Companies of all sizes need a strong brand presence to differentiate themselves from the rest of the pack. This often includes a set color palette, font choices, and an established logo. But these days, simply defining these facets of your brand is no longer enough. Today, companies that invest in a visual language have the opportunity to take things to the next level.
A visual language goes beyond simple brand standards by defining a specific illustration style, icon style, and data visualization style for all branded content. Too often, businesses fall short on this extra step and produce content with mixed illustration and icon styles. This can come across as disjointed, cluttered, and sometimes confusing for the viewer.
Here are five reasons your brand needs to establish its own visual language today.
1. Today's marketing campaigns require consistency.
Today's marketers use 12-14 types of visual content to accomplish a single goal. So think about it: if your brand were able to produce content that utilized a consistent visual language, wouldn't that content be easier to identify as yours by your audience? And if so, wouldn't it help them connect the dozen or so pieces of information you have been publishing, and deliver them down the sales funnel faster?
If you produce 12-14 pieces of content that do not have a connecting visual structure, a viewer could either completely miss key pieces of your campaign, or worse, mistake it as content from a competitor.
2. You can target key customers far easier.
When producing a visual language, brands have the opportunity to step back and consider their key customer more closely. They can produce an illustration style that speaks specifically to that customer, versus casting a wide and often costly net to target the everyman.
Different audiences have varying levels of expectations when it comes to visual content, but all have discerning eyes. If you are using a variety of illustration styles in your visual content without any consideration for the expectations of your target audience, you could be losing more business than gaining it.
If your customer range is broad, your illustration style can be used to display your value to all demographics. Goldman Sachs does a good job of exactly this. They prefer visuals that make use of stippling--the dot-based illustration style that you find on money. By leading with a style that we see on our own currency, they are sending a subconscious message to their audience that their brand is synonymous with money.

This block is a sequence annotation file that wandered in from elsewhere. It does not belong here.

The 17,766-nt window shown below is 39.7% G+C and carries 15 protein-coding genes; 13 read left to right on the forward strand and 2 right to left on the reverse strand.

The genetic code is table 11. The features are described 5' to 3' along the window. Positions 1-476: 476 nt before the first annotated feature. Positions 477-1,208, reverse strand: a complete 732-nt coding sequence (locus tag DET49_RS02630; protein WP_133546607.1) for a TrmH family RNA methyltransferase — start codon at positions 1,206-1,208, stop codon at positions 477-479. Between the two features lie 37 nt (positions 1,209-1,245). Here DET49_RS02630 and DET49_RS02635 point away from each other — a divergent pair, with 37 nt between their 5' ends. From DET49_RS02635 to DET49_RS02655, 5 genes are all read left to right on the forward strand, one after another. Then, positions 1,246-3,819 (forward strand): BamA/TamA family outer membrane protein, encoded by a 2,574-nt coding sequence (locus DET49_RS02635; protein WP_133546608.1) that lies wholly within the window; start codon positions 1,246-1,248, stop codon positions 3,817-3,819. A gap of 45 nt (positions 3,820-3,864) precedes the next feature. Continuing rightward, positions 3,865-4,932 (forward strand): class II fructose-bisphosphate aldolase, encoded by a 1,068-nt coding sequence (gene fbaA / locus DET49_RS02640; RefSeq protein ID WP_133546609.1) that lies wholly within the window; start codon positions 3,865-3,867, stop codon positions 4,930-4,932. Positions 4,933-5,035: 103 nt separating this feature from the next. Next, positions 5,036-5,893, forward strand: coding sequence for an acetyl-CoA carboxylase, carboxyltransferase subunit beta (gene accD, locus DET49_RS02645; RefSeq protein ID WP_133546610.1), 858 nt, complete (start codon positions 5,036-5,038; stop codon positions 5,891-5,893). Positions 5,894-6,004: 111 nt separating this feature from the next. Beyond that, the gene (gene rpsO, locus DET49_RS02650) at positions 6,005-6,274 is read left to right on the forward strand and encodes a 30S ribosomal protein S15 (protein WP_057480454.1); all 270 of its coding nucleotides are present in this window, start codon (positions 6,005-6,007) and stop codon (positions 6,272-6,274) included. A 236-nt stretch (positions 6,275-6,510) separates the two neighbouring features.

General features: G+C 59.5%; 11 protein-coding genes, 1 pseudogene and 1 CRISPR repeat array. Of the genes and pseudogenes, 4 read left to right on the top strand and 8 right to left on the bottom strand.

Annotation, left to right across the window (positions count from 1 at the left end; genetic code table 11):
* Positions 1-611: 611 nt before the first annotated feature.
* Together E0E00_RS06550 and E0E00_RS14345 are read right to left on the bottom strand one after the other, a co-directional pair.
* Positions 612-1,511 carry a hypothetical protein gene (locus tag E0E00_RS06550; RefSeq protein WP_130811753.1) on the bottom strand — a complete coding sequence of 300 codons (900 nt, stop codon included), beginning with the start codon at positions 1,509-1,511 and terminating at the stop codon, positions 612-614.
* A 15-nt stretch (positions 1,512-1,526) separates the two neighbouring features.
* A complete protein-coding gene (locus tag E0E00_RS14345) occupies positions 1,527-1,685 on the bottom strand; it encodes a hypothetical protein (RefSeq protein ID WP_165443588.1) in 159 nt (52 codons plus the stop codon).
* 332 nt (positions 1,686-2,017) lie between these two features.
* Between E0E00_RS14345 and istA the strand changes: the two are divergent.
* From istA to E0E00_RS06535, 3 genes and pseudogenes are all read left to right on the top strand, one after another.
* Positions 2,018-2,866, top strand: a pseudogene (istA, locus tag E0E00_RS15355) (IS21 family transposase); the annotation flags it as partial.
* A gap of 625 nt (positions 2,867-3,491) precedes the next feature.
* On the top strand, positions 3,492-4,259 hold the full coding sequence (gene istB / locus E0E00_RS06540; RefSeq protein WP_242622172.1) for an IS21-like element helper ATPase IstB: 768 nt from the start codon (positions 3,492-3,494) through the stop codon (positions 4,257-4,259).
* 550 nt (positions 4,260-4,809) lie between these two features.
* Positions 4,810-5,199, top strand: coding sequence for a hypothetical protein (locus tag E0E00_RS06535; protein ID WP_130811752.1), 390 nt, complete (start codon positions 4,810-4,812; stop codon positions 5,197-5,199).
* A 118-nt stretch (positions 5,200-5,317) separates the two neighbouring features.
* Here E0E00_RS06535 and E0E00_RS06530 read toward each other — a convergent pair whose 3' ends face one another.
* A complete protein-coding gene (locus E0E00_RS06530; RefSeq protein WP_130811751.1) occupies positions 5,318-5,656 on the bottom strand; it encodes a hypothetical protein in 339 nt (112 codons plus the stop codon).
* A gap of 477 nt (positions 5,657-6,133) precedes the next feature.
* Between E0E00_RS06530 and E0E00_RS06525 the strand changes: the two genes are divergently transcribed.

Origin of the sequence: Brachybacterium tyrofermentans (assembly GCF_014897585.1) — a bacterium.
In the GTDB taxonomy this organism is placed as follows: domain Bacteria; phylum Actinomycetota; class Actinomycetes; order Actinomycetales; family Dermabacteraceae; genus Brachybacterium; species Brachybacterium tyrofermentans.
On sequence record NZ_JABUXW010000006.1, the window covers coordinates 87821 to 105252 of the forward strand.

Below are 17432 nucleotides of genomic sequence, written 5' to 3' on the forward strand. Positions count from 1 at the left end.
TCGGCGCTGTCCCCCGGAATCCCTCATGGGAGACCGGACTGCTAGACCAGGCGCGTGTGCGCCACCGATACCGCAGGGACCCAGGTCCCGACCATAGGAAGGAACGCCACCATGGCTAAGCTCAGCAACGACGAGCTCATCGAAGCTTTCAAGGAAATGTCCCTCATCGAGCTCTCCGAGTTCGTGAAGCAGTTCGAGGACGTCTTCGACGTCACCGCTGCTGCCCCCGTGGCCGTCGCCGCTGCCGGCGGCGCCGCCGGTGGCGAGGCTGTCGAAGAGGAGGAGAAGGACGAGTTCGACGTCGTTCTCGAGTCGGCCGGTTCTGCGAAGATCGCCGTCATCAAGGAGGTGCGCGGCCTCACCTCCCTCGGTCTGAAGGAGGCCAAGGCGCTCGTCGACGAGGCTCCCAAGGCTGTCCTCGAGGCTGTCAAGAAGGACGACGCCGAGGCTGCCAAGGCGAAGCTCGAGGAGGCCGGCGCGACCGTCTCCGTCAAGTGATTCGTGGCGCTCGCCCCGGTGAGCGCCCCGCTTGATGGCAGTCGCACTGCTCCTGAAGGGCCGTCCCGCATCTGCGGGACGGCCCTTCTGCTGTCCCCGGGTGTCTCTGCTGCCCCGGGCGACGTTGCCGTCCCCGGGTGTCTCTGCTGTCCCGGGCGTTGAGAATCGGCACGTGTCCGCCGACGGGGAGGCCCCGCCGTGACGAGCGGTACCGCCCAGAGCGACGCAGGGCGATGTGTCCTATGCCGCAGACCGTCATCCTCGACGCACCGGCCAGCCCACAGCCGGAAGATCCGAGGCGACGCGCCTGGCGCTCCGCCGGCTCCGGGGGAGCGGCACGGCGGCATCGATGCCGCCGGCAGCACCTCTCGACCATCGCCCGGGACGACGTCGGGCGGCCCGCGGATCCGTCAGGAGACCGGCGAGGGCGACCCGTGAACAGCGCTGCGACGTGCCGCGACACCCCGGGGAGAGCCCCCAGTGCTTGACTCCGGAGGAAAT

3. A visual language will help with quality control.
Once you've identified a key illustration style, you can then choose an icon style that pairs well with your illustrations. This will help control quality by ensuring that visual styles do not clash.
Quality is very important when producing visual content. A study conducted by Northumbria and Sheffield Universities found that 94 percent of first impressions of your brand or service will be based entirely on the design of your visual content. This means that it's imperative you avoid the common mistake of pairing vastly different icon styles with illustration styles, because this combination looks cluttered and unprofessional.
4. A visual language will meet consumers' voracious need for content.
Today more than ever, producing myriad pieces of visual content is a must to connect with your end audience. But how can you do this with any efficiency if your designers are delivering different styles every week? With 83 percent of marketers investing in visual content in 2017, and 76 percent increasing their investment this year, brands have to keep up.
When you have an established visual language, not only can you avoid a game of design bingo, but you can also develop a digital toolkit of illustration and icon assets over time. These assets can be readily reused, allowing for added efficiencies that you would not have without an established visual language.
5. Each arm of your business can stand apart while still carrying your primary brand forward
Larger brands see a lot of success with visual language development because their businesses often have many branches, all competing for attention and resources. By developing a separate visual language for each business arm, they have the opportunity to stand out while still carrying the primary brand forward. This can be done by identifying a separate illustration, icon, and sometimes data visualization style for each branch, while keeping the color palette and font choices universal to the primary brand.
When companies move beyond traditional brand development and invest in creating a strategic visual language, they are laying a foundation for continued success. In fact, with 91 percent of today's audiences preferring visual content over traditional forms of marketing, brands that build a visual language today are simply serving their customers where it matters most.